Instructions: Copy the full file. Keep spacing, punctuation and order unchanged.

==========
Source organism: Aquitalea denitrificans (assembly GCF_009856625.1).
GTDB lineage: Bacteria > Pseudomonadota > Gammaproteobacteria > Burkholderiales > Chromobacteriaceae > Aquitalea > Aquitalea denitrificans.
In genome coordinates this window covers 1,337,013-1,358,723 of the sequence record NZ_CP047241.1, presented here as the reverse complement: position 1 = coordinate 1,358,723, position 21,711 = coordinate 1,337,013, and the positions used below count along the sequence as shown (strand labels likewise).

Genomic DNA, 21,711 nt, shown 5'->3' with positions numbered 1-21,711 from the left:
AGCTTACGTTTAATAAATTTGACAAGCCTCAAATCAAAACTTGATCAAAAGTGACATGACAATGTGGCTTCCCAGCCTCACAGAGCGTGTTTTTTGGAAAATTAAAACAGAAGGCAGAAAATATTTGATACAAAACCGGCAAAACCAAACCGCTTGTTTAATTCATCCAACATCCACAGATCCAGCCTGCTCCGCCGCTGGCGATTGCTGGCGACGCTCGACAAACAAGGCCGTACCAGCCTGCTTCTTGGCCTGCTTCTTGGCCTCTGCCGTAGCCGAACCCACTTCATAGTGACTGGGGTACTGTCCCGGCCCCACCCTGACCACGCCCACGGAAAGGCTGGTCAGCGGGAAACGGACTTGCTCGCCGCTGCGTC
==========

Source organism: Aquitalea denitrificans (assembly GCF_009856625.1).
GTDB lineage: Bacteria > Pseudomonadota > Gammaproteobacteria > Burkholderiales > Chromobacteriaceae > Aquitalea > Aquitalea denitrificans.
In genome coordinates this window covers 1,337,013-1,358,723 of the sequence record NZ_CP047241.1, presented here as the reverse complement: position 1 = coordinate 1,358,723, position 21,711 = coordinate 1,337,013, and the positions used below count along the sequence as shown (strand labels likewise).

Genomic DNA, 21,711 nt, shown 5'->3' with positions numbered 1-21,711 from the left:
AGCTTACGTTTAATAAATTTGACAAGCCTCAAATCAAAACTTGATCAAAAGTGACATGACAATGTGGCTTCCCAGCCTCACAGAGCGTGTTTTTTGGAAAATTAAAACAGAAGGCAGAAAATATTTGATACAAAACCGGCAAAACCAAACCGCTTGTTTAATTCATCCAACATCCACAGATCCAGCCTGCTCCGCCGCTGGCGATTGCTGGCGACGCTCGACAAACAAGGCCGTACCAGCCTGCTTCTTGGCCTGCTTCTTGGCCTCTGCCGTAGCCGAACCCACTTCATAGTGACTGGGGTACTGTCCCGGCCCCACCCTGACCACGCCCACGGAAAGGCTGGTCAGCGGGAAACGGACTTGCTCGCCGCTGCGTC